While The Soloist is replete with fine performances, the story is so familiar that it skirts the edge of predictability and studied familiarity.
While "The Soloist" is replete with fine performances — Robert Downey as Los Angeles Times columnist Steve Lopez, Catherine Keener as his editor and ex-wife, and Jamie Foxx as Nathan Anthony Ayers — the story is so familiar that it skirts the edge of predictability and studied familiarity.
The often-used template involves an individual lost to mental illness, living on the street, found by someone who is intent on his or her rescue.
In "The Soloist," Nathan Ayers is a gifted cellist and Julliard dropout who is living on the mean streets of Los Angeles. He also is a schizophrenic, haunted by demons and voices, volatile and determined that he will not take anti-psychotic drugs. Steve Lopez, on a deadline and in search of a story for his column, meets Ayers in L.A.'s Pershing Park, where he is playing Beethoven on a two-string violin, and decides he wants to tell his story.
Thus begins an improbable friendship between these two men — if friendship is truly an accurate description of their relationship. But therein is the challenge of the narrative, for Lopez and Ayers cannot carry on any meaningful interaction. All Lopez can do, over and over, driven by his wish to rescue a man who he knows to be a once-brilliant musician, is try and penetrate Ayers' wall of dissociative behavior and thoughts and logorrheic mumbling.
What the film doesn't offer is any in-depth dialogue between Lopez and, say, one his colleagues about Ayers or about Lopez using Ayers to satisfy his need for a solid story, or about the efficacy of ever helping anyone who battles schizophrenia while resisting treatment of any kind, who prefers the noise of the streets to the quiet of an apartment. The subtext of the film that is never explored is the question as to whether people, in mental and physical extremis, who are so lost that there seems to be no roadmap back, can ever truly be salvaged, no matter the sincerity and commitment of the salvager.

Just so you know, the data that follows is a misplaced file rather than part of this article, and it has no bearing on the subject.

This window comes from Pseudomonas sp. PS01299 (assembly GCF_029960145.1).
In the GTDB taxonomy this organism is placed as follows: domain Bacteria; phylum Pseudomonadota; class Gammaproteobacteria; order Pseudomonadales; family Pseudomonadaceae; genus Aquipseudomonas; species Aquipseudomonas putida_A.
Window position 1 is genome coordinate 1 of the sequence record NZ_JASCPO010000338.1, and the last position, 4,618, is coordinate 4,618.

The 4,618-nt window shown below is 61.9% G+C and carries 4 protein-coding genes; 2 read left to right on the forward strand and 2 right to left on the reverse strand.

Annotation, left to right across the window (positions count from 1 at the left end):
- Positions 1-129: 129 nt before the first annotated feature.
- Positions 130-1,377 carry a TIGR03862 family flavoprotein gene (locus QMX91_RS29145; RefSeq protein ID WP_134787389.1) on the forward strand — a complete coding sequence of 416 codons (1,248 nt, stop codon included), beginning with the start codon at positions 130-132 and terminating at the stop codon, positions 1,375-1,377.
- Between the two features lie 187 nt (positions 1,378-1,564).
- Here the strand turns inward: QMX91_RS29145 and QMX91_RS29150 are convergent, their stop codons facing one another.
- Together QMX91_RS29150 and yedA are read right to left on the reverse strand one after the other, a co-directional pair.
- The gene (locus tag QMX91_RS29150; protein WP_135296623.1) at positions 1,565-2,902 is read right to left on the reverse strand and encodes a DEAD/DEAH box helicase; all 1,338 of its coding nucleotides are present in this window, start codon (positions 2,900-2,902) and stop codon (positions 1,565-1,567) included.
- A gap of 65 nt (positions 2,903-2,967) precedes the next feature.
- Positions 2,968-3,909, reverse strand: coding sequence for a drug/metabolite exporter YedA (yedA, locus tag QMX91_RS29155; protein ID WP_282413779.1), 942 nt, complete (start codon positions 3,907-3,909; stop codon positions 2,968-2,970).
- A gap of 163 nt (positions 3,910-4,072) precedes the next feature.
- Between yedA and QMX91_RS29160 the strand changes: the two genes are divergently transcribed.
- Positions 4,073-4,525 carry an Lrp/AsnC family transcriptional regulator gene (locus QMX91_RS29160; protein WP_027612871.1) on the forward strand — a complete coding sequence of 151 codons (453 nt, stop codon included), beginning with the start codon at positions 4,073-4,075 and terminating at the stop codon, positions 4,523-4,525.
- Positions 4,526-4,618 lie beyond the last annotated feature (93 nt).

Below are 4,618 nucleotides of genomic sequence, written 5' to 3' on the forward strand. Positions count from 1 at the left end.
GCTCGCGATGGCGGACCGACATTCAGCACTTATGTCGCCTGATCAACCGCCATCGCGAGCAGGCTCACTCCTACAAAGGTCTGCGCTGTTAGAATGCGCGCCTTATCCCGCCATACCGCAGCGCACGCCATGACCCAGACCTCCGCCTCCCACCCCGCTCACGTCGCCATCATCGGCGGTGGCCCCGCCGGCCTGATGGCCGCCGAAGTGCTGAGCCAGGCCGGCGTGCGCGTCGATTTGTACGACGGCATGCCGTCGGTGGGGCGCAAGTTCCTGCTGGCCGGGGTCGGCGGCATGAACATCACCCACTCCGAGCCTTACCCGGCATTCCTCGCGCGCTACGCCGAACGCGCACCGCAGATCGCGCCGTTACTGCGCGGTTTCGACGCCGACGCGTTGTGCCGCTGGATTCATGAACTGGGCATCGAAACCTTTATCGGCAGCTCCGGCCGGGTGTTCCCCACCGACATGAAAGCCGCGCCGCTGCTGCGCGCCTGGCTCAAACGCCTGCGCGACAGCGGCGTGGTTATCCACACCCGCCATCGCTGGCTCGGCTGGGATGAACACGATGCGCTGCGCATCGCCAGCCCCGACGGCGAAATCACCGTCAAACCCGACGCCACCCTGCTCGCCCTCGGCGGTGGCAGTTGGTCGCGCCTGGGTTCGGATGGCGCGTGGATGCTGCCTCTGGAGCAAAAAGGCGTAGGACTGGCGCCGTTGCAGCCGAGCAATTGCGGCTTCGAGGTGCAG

The film does offer a stark glimpse of the more than 11,000 homeless people living in L.A., confined mainly to 50 blocks referred to as Skid Row. It's as if every lost, broken soul has been carried there by a tide of poverty, mental illness, drug abuse, many tormented by a panoply of demons, now wandering the Darwinian streets trying only to survive another day.
What Lopez does offer Ayers is the hand of friendship and discovers that there are moments when that is enough. But there are also moments, lots of them, when it isn't.
Because there is only the most fragile bond connecting Lopez and Ayers, the film seems strangely remote. Ultimately, for Ayers, there is no redemptive moment. For Lopez there is no breakthrough, when the two men face one another in a flash of lucidity and understanding. In truth, for reasons that no one fully comprehends (brain chemistry, emotional chemistry), Ayers has fled into a world apart and chooses to remain there. His only consistent bridge to others and to himself is music, his lifeline except when it isn't.
Here is what "Fighting" isn't: it's not a shallow, pseudo late-teen, breezy film where one kid steps forward and against-all-odds wins the dance competition after falling in love with a girl who initially rejects him and then sees something in him and they merge some street steps, hip-hop, with ballet and overwhelm the judges who find themselves tapping their toes and digging the serious home brew of solid, vibrating, touch-your-soul music with some strings and wood winds and French horns for backup.
Well, actually it does resemble that Hollywood template, but in a raw and unpretentious and hard-edged way that makes "Fighting" a solid, entertaining B movie.
The untrained kid, Shawn McArthur (Channing Tatum, who made his acting debut in the "Step Up" franchise), arrives in New York City and discovers that he either scrambles on the mean streets, where he is selling fake iPods and bogus Harry Potter books, or he will have to return to Birmingham, Ala., and a family (especially a father) from which he is estranged.
Scrambling is quickly defined as hustling (everyone is working a hustle), which means following the lead of the street-wise Harvey (Terrance Howard) who, after seeing Shawn punch out some streeties, sets him up with fights in a network of underground fight clubs. It's a stark and grim world that Shawn steps into, possessing little forgiveness for error. What makes his situation interesting is that he is simultaneously unprepared and yet surprisingly prepared, thus yielding a sustained tension.
Of course there is a love interest, of sorts, between Zulay (Zulay Henaro) and Shawn, but it isn't framed as the typical, chemistry-laden young love where country boy meets the no-nonsense chica from the hood, and boy finally gets girl.
Instead, the interaction of all the characters has a bluntness about it, an honesty that is unexpected, not unlike the many scenes shot in some of the seediest spots in the Bronx and Brooklyn, meaning we're not in Seattle while being told we're in New York.
Of course, this is an urban fable, of sorts. What it's not is an urban fairy tale, and therein is an interesting difference.
If you love movies, love watching a director and cinematographer collaborate and fashion a story with a relaxed intensity (not a contradiction in terms) which allows the actors to develop their characters in a dark, gritty milieu that is often claustrophobic and ominous, you will enjoy "Fighting."